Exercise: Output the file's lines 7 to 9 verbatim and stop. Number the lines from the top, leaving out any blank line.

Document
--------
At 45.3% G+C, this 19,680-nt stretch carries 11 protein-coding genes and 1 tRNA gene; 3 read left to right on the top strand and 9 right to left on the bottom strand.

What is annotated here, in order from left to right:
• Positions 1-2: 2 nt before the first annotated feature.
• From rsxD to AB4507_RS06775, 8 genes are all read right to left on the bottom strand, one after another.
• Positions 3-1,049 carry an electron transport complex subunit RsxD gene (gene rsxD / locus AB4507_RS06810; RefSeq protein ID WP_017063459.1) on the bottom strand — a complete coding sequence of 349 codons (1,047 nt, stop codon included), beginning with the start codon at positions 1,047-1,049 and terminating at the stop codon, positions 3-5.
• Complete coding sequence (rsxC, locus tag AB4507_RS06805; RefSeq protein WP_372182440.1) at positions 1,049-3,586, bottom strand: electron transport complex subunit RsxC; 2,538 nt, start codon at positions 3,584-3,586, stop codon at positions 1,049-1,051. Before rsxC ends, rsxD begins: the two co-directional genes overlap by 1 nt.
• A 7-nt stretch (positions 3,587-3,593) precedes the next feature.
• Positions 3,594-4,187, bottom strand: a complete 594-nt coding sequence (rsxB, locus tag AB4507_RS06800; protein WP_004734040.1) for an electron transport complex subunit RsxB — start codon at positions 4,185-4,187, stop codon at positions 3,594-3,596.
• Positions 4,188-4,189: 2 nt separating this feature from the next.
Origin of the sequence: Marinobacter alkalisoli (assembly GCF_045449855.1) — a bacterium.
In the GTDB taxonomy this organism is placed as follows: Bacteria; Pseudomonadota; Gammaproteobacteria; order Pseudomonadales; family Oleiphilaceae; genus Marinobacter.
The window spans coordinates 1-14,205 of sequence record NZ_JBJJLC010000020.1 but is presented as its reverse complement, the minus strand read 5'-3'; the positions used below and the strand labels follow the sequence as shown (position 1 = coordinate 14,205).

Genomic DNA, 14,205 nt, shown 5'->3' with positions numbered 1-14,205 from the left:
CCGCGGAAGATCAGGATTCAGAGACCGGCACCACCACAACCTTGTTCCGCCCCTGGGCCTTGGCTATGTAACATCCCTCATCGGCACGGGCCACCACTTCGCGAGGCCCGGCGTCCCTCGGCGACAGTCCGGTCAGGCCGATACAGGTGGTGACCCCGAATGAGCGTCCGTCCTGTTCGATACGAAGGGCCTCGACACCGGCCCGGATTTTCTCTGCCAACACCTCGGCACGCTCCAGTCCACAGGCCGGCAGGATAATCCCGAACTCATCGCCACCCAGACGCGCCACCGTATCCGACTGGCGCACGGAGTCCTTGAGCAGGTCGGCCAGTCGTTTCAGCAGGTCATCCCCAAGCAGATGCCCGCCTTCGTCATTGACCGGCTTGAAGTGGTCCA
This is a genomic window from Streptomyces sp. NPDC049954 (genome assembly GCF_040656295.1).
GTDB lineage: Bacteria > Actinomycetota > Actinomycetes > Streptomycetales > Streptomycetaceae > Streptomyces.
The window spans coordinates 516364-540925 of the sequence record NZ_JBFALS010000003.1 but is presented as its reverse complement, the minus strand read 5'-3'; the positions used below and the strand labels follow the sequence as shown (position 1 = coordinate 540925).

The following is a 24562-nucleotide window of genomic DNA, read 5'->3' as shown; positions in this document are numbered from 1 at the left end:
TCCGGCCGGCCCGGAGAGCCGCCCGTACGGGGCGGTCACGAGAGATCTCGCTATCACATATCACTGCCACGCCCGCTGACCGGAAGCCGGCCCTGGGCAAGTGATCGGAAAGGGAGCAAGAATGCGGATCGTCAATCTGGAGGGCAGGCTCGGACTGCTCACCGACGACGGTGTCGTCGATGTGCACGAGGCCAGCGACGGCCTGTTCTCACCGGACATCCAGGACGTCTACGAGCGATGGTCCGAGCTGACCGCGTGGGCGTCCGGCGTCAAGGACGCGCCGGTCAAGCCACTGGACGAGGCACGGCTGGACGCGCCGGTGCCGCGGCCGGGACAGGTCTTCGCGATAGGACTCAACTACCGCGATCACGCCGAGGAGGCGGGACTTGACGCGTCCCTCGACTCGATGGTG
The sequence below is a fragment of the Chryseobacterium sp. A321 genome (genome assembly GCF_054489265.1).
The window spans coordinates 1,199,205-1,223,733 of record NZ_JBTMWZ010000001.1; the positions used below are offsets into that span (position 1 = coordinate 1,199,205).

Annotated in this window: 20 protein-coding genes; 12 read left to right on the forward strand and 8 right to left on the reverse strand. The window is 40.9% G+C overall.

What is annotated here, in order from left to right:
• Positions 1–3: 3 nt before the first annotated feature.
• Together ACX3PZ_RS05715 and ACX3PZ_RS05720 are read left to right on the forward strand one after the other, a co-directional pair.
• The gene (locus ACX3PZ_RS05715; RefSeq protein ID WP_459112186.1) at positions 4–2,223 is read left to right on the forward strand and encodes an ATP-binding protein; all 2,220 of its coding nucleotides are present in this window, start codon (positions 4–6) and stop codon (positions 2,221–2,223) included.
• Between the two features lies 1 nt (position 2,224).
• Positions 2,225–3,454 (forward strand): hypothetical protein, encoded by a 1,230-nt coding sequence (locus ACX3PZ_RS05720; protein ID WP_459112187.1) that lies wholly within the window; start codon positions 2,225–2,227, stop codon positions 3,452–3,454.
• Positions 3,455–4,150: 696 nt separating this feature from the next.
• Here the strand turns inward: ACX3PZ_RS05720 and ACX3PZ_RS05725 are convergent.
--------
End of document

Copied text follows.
• A 7-nt stretch (positions 3,587-3,593) precedes the next feature.
• Positions 3,594-4,187, bottom strand: a complete 594-nt coding sequence (rsxB, locus tag AB4507_RS06800; protein WP_004734040.1) for an electron transport complex subunit RsxB — start codon at positions 4,185-4,187, stop codon at positions 3,594-3,596.
• Positions 4,188-4,189: 2 nt separating this feature from the next.